That night a heavy rain storm came up to end the butchery, as it were, and in the darkness the remnant of the tribe escaped, leaving the wounded warriors, an aged woman and some no combatants in the stockade. The refugees reorganized under Chief of the Flour, and attacked Natchitoches early in 1831. The old post, called by the Yankees For Claiborne, was surrounded by a deep ditch. In the northeastern section was the cemetery, and there in 1827, the last interment was made. An iron cross marks the grave and date. In January, 1707, M. de La Motte's expedition arrived at Natchitoches, but six years before this the church of San Miguel at Adayes, near Robeline, was established. During the century ending in 1816, Adayes disappeared, and the newer town on Cane River could only boast of 150 houses. On March 29, 1823, the church, presbytery and Rost's house were burned. On March 17, 1838, fire destroyed the new church here, being the second fire in the history of the town. The fort at Bayou Pierre Bluffs, near Grand Ecore, was a substantial set of structures covering one acre and surrounded by a stone wall. Parts of the wall and house foundations are still to be seen. On the Natchitoches and San Antonia trace evidence of a fort exist, and throughout the country bordering the old western trails the crosses of the missionaries or the swords of the soldiers of ancient days are unearthed at intervals.
Though it bears a Native American name, Natchitoches Parish contains the first permanent settlement of Europeans and Africans in the Louisiana Purchase territory. Founded by the French in 1714, the town of Natchitoches retains the Creole charms that recall its beginnings. Ignore the spelling. It is pronounced “nackatish.” The parish also contains Cane River Creole National Historical Park, part of the Louisiana African American Heritage Trail. In this part of Louisiana, antebellum Creoles of color (people primarily of mixed European and African ancestry) not only owned significant amounts of land but also slaves. The parish contains a stunning array of plantation houses, such as the 1830s-era Oaklawn, the 1821 Oakland and Beau Fort (which dates to the Spanish era). Magnolia is one the largest plantation homes, with 27 rooms and a Catholic chapel. Beyond its lovingly preserved history, Natchitoches Parish boasts natural charms, with Kisatchie National Forest in the neighborhood.
The parish has a total area of 1,299 square miles, of which 1,255 square miles is land and 44 square mile (3.37%) is water. The population recorded in the 1900 Federal Census was 33,216. The 2010 census recorded 38,719 residents in the Parish.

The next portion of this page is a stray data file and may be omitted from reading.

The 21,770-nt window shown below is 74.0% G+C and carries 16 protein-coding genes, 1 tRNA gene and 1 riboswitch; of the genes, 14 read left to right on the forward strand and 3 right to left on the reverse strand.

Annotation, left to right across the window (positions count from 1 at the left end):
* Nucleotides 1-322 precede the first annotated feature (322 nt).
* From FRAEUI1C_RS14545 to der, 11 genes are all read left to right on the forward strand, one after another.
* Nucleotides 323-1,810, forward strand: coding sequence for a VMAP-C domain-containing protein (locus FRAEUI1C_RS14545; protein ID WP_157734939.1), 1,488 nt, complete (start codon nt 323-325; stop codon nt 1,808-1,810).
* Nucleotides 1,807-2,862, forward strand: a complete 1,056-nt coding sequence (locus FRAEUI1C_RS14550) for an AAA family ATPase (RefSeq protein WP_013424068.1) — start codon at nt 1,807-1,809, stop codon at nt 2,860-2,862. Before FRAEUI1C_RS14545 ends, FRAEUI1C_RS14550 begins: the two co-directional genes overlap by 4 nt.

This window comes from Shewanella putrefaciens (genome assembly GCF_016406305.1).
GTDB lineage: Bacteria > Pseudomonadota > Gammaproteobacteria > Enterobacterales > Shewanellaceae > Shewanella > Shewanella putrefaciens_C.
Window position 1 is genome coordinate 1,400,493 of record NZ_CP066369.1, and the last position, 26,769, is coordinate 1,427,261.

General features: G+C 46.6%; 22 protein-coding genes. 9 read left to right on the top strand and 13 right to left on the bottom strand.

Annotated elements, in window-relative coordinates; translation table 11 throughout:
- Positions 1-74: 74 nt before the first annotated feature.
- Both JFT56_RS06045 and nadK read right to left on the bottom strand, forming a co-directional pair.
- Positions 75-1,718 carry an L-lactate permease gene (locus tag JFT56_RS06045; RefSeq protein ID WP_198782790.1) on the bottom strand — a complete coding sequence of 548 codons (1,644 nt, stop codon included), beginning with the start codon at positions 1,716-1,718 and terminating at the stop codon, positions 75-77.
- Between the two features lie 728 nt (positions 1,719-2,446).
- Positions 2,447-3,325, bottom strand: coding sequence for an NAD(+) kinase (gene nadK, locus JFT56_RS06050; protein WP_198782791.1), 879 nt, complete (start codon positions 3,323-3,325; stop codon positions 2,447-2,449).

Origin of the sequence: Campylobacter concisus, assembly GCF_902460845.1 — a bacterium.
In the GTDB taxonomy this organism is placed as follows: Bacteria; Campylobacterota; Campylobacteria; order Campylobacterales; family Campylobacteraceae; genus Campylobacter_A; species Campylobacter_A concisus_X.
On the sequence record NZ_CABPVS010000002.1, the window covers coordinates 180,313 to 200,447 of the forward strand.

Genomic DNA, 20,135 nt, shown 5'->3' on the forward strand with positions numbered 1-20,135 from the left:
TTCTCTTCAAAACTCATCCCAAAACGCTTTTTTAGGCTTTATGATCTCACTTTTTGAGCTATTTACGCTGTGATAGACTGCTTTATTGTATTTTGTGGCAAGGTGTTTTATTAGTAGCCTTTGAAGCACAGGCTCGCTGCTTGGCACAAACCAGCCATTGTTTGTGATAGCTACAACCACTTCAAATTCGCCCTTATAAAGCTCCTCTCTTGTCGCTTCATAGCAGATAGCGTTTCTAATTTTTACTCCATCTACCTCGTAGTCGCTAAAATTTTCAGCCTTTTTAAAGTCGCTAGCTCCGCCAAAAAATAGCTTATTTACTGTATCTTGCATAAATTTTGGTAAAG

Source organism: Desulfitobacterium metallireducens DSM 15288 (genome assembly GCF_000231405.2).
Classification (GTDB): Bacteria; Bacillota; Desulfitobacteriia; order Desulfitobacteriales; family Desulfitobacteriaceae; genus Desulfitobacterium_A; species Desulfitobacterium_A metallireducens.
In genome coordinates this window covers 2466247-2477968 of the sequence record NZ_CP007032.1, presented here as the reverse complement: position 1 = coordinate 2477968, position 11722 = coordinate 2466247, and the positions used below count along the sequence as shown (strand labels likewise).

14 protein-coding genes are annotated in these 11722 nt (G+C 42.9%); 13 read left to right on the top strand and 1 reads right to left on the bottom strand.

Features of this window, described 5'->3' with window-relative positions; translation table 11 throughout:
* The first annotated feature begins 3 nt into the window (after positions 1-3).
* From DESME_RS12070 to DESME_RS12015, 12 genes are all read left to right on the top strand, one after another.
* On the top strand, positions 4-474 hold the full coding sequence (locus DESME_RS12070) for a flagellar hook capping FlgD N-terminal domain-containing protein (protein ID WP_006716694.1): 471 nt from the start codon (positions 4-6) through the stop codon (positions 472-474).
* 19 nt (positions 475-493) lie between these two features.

Neigboring parishes are Bienville Parish (north), Winn Parish (northeast), Grant Parish (east), Rapides Parish (southeast), Vernon Parish (south). Sabine Parish (west), De Soto Parish (northwest), and Red River Parish (northwest). Communities in the parish include Natchitoches, Campti, Ashland, Clarence, Goldonna, Natchez, Powhatan, Provencal, Robeline, Allen, Ajax, Chopin, Cloutierville, Marthaville, Readhimer, and Melrose.
Natchitoches Parish, Louisiana Records
Birth Records - The Louisiana State office maintains records for 100 years after the date of birth. Birth records are considered confidential for the first 100 years. For current information on who may obtain a birth record as well as how to submit a request visit the Office of Public Health, Vital Records Registry website or write to them at PO Box 60630, New Orleans, LA 70160.
Birth records older than 100 years are available through the Louisiana State Archives, 3851 Essen Lane, Baton Rouge, LA 70809. (225) 922-1000.
Death Records - The Louisiana State office maintains records for 100 years after the date of death. Death records are considered confidential for the first 100 years. For current information on who may obtain a death record as well as how to submit a request visit the Office of Public Health, Vital Records Registry website or write to them at PO Box 60630, New Orleans, LA 70160.
Death records older than 100 years are available through the Louisiana State Archives, 3851 Essen Lane, Baton Rouge, LA 70809. (225) 922-1000.
Marriage Records - There are thousands of Natchitoches Parish, Louisiana marriages here on our website. For current information on how to submit a request for a certified copy of an Orleans Parish marriage record less than 50 years old, see the Louisiana Office of Public Health Director, Vital Records and Statistics website or write to PO Box 60630, New Orleans, LA 70160.
Marriage records over 50 years are stored by the Louisiana State Archives, 3851 Essen Lane, Baton Rouge, LA 70809. (225) 922-1000.
Divorce Records - To obtain current information on how to submit a request for a certified copy of divorce records contact the Clerk of Court. For the address of the parish Clerk of Court visit the Natchitoches Parish Important Addresses page.